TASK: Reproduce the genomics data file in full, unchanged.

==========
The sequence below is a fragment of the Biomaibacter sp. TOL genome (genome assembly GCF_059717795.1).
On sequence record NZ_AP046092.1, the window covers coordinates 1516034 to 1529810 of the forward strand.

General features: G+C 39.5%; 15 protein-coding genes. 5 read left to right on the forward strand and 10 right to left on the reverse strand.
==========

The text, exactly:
The sequence below is a fragment of the Biomaibacter sp. TOL genome (genome assembly GCF_059717795.1).
On sequence record NZ_AP046092.1, the window covers coordinates 1516034 to 1529810 of the forward strand.

General features: G+C 39.5%; 15 protein-coding genes. 5 read left to right on the forward strand and 10 right to left on the reverse strand.